Sunday, October 20, 2019

Interview with Heather Haven


I didn't wake up this morning thinking about my past or a little boy's face that sometimes makes me cry in my sleep. No, it's a typical day and all I'm thinking about is the act. I push out into space and up toward the canvas sky, the trapeze and I as one. It’s exhilarating, the closest thing to flying I’d ever known. The fatigue from yesterday’s Fourth of July parade and two shows turn into wings. I am more than an eagle. I am free.” -Heather Haven, Murder under the Big Top

So begins circus mystery Death of a Clown (retitled Murder Under the Big Top). San Jose author Heather Haven is as eclectic a writer as her old hero P.G. Wodehouse. By her own admission on her author blog she writes, “In my twenties and thirties, I spent my writing career in New York City creating short stories, comedy acts, plays, television treatments, ad copy, and commercials. I even ghost-wrote a book once.” This is my interview with October’s Author of the Month, Heather Haven.

15) Heather, what made you decide to begin writing your own fiction when you’d reached your late 30’s?

I’ve been writing all my life: song lyrics, ad copy, articles, plays, comedy acts, you name it. It’s a puzzle to me more than anyone else why I never attempted to write a novel until I reached my late thirties. But when I did, there was no stopping me. I’m on my fourteenth novel now!

14) Death of a Clown was written not only as a murder mystery but also as an homage to your mother, who performed for Ringling Brothers Barnum and Bailey Circus during WWII. You said you’d gotten insight into what the circus life was like from reading her letters and diaries. What was the most fascinating thing you’d learned about the old circus that is even now disappearing in the modern age?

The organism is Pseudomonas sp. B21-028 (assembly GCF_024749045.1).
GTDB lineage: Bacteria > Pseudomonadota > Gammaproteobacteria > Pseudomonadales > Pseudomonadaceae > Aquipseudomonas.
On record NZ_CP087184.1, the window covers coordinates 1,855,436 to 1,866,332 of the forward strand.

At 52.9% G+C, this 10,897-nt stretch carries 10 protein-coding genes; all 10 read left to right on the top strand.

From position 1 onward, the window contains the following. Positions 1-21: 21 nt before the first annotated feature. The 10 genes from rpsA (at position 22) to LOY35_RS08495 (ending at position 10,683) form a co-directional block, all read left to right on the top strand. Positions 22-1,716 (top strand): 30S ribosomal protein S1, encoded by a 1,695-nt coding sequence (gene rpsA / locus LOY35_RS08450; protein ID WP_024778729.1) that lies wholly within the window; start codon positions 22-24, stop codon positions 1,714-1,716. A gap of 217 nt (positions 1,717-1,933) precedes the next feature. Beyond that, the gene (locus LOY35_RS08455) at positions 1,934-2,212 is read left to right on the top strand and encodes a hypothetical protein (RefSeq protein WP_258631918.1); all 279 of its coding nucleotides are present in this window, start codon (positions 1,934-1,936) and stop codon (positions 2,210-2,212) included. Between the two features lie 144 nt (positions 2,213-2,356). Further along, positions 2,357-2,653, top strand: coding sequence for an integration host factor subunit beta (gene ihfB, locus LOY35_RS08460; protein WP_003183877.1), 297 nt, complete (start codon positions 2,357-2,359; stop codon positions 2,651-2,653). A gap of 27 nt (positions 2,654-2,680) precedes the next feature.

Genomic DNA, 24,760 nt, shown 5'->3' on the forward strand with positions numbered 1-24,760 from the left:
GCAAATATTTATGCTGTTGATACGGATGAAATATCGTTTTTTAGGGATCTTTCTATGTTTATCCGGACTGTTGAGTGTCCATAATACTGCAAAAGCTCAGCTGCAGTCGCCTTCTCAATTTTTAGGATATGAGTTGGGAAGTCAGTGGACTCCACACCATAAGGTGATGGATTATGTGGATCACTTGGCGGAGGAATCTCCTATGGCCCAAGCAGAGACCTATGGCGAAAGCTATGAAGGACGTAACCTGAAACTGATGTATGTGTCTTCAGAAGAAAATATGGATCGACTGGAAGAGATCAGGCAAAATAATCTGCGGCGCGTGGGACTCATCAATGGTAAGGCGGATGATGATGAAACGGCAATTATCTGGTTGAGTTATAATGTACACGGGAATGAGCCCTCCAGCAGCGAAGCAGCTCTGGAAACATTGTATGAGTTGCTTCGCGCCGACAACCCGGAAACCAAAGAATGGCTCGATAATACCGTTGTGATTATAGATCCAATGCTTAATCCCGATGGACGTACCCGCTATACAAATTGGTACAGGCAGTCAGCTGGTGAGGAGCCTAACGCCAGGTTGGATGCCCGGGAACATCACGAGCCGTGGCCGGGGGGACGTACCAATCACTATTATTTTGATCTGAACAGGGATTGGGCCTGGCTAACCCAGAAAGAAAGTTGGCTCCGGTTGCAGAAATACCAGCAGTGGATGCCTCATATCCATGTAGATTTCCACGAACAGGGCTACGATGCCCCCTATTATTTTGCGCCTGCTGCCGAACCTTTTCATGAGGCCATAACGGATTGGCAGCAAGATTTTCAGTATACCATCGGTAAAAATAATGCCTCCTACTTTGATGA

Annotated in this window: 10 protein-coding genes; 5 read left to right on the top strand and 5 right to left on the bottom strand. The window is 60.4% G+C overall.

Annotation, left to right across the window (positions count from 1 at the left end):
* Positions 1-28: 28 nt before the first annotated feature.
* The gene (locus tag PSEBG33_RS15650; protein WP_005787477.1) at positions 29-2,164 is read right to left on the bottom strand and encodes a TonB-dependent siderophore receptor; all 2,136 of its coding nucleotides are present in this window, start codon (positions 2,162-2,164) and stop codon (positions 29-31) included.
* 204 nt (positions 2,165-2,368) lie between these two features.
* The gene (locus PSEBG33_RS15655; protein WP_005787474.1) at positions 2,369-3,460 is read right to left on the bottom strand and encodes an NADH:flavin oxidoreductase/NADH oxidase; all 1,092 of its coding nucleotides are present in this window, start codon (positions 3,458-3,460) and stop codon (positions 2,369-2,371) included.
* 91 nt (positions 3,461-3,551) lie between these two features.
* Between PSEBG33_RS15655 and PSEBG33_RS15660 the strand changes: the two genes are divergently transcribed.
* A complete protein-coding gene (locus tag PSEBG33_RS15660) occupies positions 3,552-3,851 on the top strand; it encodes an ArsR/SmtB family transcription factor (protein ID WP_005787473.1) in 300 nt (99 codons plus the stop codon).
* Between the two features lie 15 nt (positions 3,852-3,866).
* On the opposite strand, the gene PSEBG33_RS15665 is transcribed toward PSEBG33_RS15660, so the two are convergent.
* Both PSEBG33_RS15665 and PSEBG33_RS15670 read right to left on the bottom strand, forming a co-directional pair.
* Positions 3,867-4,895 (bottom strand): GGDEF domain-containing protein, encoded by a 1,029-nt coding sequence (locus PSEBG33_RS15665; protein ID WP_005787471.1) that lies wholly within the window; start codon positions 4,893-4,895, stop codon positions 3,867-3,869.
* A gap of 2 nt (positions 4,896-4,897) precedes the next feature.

There was a sense of togetherness and love not just for one another but for the animals they worked with every day. Everyone had their favorite animal, a relationship often sought out by the animal itself. My mother had a strong bond with one of the elephants, Topsy. When she baked, Mom would often make an extra pie just for Topsy. It was usually apple, because that was Topsy’s favorite. The circus was a different place then, but all of the world has changed so much, why should the circus be any different?

13) When Ringling Brothers did their final show two and a half years ago, were you sad and did you think of your mother’s legacy?

I did, indeed. In fact, some of me still mourns the passing of an era that impacted so much of American culture during the Great Depression and WWII. As long as Ringling Brothers was around, a part of my mother still lived. Irrational, of course, but that’s how I felt.

12) You still look at Murder under the Big Top as a high water mark of sorts. So why haven’t you turned it into a series, especially as the relaunch resulted in greater book sales?

I think I would be too sad, too involved. At that time, I wrote the book because I wanted to explore a world that was important to my mother. I was grateful to Mom for letting me use my perception of how she might have been when she was twenty as my muse. I really don’t know if I could do it again. Some things are best left alone. In any event, at the moment, that’s how I feel.